This is Part 7 of our ongoing series about Viking Age Iceland. For centuries, this island country, unique in Medieval Europe, operated with no king, no great lords, no foreign policy, and no defense forces but which developed legal and judicial systems to limit the violence of bloodfeud and protect the rights of freemen. Far out in the North Atlantic, Iceland was where the famous sagas developed. To explore Iceland’s place in the medieval world, we present selections from Jesse Byock’s Viking Age Iceland that investigate the history, archaeology, culture, systems of feud, and sagas of this magical place.
Icelandic chieftains, called goðar (sing. goði), were more like political leaders than the warrior chiefs of many contemporary cultures. They possessed only slight formal authority to police, and until well into the thirteenth century had almost no military means to forcefully repress the surrounding population. As leaders they were unable to limit the access of other farmers to natural resources, and they had no privileged control over a region’s surplus production. Like other prominent farmers, they were able to weather bad times, but there were no community works such as extensive irrigation systems, waterways or fortifications whose upkeep and defence offered the goðar a leadership niche. Goðar, both as individuals and as a group, had only limited ability to compel the free landholding farmers (bœndr, sing. bóndi) to do their bidding. The situation did not change for those farmers who were a chieftain’s thingmenn (sing. thingmaðr), meaning legally recognized followers.
Although not a commanding nobility, the goðar functioned as leaders of interest groups composed of thingmenn drawn from among the bœndr. These groups, established through personal alliances, were based on shared self-interest between leaders and their thingmenn. A bóndi who had become a thingman of a goði was referred to as being “in thing” with the chieftain. The political office of a goði was called a goðorð, a term that means the “word” (orð) of a goði. To all appearances the goðar assumed leadership peacefully, with the consent of the free farmers, early in the tenth century. A chieftaincy or goðorð was treated as a private possession that normally passed to a family member, though not necessarily a first son. In addition to being inherited, a goðorð could be purchased, shared or received as a gift. There were perhaps more than twice as many chieftains as chieftaincies, because each of the several men who shared a goðorð could call himself a goði.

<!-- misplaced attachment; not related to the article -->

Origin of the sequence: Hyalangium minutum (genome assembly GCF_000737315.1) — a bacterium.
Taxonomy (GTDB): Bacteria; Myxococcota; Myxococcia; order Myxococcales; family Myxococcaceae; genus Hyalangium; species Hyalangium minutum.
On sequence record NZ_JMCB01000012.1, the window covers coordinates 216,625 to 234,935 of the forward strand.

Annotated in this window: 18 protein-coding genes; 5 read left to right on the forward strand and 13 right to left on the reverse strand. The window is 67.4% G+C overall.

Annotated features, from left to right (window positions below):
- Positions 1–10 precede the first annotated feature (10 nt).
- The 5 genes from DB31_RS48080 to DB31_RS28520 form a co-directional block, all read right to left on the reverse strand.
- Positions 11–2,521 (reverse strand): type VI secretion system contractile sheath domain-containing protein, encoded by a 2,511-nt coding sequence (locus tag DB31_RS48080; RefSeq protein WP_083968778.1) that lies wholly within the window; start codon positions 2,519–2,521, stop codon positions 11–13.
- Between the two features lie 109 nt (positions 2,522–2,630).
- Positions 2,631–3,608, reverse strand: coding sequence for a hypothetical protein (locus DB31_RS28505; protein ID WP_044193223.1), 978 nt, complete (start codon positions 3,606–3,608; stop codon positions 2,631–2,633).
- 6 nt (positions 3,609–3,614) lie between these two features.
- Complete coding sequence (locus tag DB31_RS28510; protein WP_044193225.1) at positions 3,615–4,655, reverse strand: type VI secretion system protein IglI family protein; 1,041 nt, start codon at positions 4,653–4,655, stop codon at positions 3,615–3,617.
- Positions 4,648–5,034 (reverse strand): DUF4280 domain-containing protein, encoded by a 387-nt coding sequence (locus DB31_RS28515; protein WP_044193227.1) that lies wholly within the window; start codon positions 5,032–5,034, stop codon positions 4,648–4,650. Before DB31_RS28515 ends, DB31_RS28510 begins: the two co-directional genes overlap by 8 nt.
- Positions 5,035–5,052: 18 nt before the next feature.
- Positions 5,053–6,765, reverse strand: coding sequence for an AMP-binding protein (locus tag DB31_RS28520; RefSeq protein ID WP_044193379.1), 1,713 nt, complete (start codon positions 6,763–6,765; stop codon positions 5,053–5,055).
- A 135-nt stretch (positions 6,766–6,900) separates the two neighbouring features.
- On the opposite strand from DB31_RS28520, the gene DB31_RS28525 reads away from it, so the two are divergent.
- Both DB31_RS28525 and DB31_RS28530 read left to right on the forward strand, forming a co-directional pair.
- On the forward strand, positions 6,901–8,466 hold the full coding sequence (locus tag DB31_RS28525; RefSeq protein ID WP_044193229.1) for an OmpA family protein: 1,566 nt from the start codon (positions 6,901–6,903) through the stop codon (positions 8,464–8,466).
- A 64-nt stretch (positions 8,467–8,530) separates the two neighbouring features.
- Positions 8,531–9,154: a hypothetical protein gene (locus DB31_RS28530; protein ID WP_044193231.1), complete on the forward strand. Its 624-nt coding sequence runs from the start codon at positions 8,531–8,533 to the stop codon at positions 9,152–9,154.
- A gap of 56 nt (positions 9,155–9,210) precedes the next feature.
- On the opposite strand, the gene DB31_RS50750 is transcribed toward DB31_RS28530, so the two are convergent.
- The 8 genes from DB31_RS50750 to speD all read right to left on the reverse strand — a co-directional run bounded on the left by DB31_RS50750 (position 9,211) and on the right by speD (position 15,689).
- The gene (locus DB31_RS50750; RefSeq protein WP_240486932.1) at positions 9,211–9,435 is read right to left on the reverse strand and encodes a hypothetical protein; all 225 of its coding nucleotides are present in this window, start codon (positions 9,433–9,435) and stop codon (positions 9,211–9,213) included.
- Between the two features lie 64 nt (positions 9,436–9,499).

Scholars sometimes translate the term goði as priest-chieftain because it is derived from the Old Norse word goð, meaning “god.” Probably the term stems from the responsibilities that early Icelandic chieftains had as priests of the old religion. The written sources originate in the later Christian period and are not reliable concerning pre-conversion religious practices.[i] Although we cannot be precise about numbers, there is no doubt that many goðar exchanged their previous religious function for that of Christian priests when Iceland converted to Christianity in the year 1000.[ii] Having survived and in part engineered so dramatic a religious change, the goðar retained their traditional authority. Embracing the new beliefs, they held on to their occupational monopoly, solidifying their political control in the eleventh and twelfth centuries. Whether in heathen or Christian times, the goðar were a small-scale elite able to exert both ideological and political power.
 Hereafter the English term “chieftain” and the Icelandic term goði (pl. goðar) are used interchangeably. Referring to goðar as chieftains is an old scholarly tradition, though the correspondence is not exact.
 Maðr, plural menn, is a word that appears frequently in Old Norse. Similarly to the English words “man” and “men,” it can be gender specific, but often means “people”.
[i] Olsen 1966.
[ii] Because of uncertainty as to what calendars the medieval Icelanders used at different times, a controversy exists as to whether the conversion should be dated by our modern calendar to 999 or 1000. Since the precise date is in doubt, and probably will remain so, I have chosen the traditional year of 1000. Ólafía Einarsdóttir 1964: 72-90 argues for the year 999. Jakob Benediktsson in his introduction to Íslendingabók 1968 reviews in detail the question of dating, including the views of Ólafía Einarsdóttir 1964: xxix-xv.
— Jesse Byock, Viking Age Iceland